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Malaga Cove Plaza

The original master plan for the Palos Verdes Project, which now includes the City of Palos Verdes Estates, envisioned three major business centers in Malaga Cove, Valmonte, and Lunada Bay, with minor business centers in Margate, Miraleste, and Montemalaga. Malaga Cove Plaza was the first of those constructed.

The Original Conceptual Design of Malaga Cove Plaza was done by Webber, Stanton and Spaulding, Architects, who designed the first two buildings constructed in the mid 1920’s.

 

Construction of the first commercial building in Malaga Cove began in 1924, and was completed in Sept. 1925. The building, commonly referred to as The Gardiner Building", named after its owner W.W. Gardiner, was also named "Casa Primera" by the Homes Association in keeping with the Spanish theme of naming of streets, plazas, etc. The Gardner building was the site of the first classrooms in the community on the upper floor and had a grocery market, post office, library, interior design shop and Bruce drug store on the first floor.

  Gardiner Building

 

The second building constructed, completed in 1929, was built at the east end of the Plaza, and was known first as the Alpha Syndicate Building and later as Casa del Portal. This building included the archway constructed over Via Chico. The next building constructed on the Plaza was built next to the archway in 1950. The General Store was then built at the far corner of the Plaza in the early 1950’s by Walter Davis, and continues today as the Malaga Cove Market. The other 3 buildings between these two were constructed between 1957 and 1962, with the one built next to the market, known as the Barnett building, originally constructed as a medical office building by Dr. McFarlane. The building next to the Gardiner Building, currently the location of the Malaga Cove office of Remax, was not constructed until 1961 by Howard Towle.

One other significant landmark in Palos Verdes Estates is the Neptune fountain, located in the central plaza of Malaga Cove Plaza. This fountain, incorporating a statue of Neptune, the Roman god known as the King of the Sea, was installed in 1930. The fountain is a replica of the great bronze fountain of Neptune in Bologna,Italy, but it is only two-thirds the size of the original statue donated.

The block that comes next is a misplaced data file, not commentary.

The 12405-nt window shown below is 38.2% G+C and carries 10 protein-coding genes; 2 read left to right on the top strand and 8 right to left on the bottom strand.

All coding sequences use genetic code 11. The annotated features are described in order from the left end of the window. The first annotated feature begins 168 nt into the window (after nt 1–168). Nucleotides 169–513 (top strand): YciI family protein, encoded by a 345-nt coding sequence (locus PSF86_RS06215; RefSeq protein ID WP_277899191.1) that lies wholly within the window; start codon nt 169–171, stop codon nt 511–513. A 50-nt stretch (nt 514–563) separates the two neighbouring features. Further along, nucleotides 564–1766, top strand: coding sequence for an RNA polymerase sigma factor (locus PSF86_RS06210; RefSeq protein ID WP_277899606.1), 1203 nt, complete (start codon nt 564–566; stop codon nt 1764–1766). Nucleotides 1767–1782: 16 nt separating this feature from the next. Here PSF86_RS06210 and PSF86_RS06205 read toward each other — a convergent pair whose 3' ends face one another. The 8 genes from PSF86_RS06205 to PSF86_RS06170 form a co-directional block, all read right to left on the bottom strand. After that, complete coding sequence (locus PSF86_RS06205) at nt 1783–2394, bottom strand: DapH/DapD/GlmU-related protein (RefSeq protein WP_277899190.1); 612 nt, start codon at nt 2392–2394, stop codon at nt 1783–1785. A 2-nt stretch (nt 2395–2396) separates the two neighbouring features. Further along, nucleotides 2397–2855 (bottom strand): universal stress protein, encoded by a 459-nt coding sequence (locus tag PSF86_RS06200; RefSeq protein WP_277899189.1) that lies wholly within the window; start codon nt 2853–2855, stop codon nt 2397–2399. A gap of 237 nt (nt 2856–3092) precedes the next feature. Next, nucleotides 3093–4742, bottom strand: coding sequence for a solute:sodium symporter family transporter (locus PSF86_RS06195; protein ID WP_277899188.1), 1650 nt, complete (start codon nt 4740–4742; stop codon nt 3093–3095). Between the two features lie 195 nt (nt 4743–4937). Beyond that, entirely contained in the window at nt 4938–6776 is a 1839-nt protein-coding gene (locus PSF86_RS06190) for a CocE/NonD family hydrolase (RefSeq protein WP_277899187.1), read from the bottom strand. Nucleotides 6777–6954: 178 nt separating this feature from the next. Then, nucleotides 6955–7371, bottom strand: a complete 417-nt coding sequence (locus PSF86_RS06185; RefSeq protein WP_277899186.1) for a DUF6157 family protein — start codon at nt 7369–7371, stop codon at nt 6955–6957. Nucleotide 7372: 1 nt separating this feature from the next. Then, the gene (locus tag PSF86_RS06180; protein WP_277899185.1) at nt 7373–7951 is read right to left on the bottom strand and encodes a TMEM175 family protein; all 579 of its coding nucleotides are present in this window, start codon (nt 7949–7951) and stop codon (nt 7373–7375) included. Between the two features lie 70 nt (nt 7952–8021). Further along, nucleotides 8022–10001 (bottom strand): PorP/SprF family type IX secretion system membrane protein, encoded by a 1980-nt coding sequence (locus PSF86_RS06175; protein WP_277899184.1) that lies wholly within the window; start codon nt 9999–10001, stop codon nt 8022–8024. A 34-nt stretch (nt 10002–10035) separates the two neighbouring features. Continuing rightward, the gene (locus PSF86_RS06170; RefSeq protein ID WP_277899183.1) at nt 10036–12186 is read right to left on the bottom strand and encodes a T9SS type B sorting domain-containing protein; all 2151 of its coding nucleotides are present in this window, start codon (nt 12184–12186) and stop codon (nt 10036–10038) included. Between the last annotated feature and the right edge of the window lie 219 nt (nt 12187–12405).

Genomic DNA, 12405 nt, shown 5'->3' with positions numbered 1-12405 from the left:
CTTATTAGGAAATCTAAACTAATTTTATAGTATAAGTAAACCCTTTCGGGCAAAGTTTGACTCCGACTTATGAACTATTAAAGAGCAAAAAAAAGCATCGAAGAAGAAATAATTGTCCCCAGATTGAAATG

Neptune fountain dedication

This marble replica was brought to the United States by art collector Aldopho diSegni, and the replica was thought to be nearly one hundred years old and had been obtained from the courtyard of an old villa north of Venice. After almost 40 years, the original statue finally crumbled, and was replaced in 1969 by a slightly smaller replica. Supposedly, the original city planner Cheney, after the original statue was installed in 1930, replied to a group of ladies who hinted shyly that they didn't like the fountain, undoubtedly because the mermaids on the pedestal were emitting water from their breasts, said "But ladies, we couldn't afford milk!"

 

For more information about Palos Verdes and South Bay Real Estate and buying and selling a home on the Palos Verdes Peninsula, visit my website at http://www.maureenmegowan.com . I try to make this the best real estate web blog in the South Bay Los Angeles and the Palos Verdes Peninsula. I would love to hear your comments or suggestions.

Comment balloon 1 commentMaureen Megowan • January 30 2013 10:10PM

Comments

Maureen, Thanks for this piece on the history of Malaga Cove Plaza. Funny last line.
Posted by Pete Xavier, Outstanding Agent Referrals-Nationwide (Investments to Luxury) almost 6 years ago

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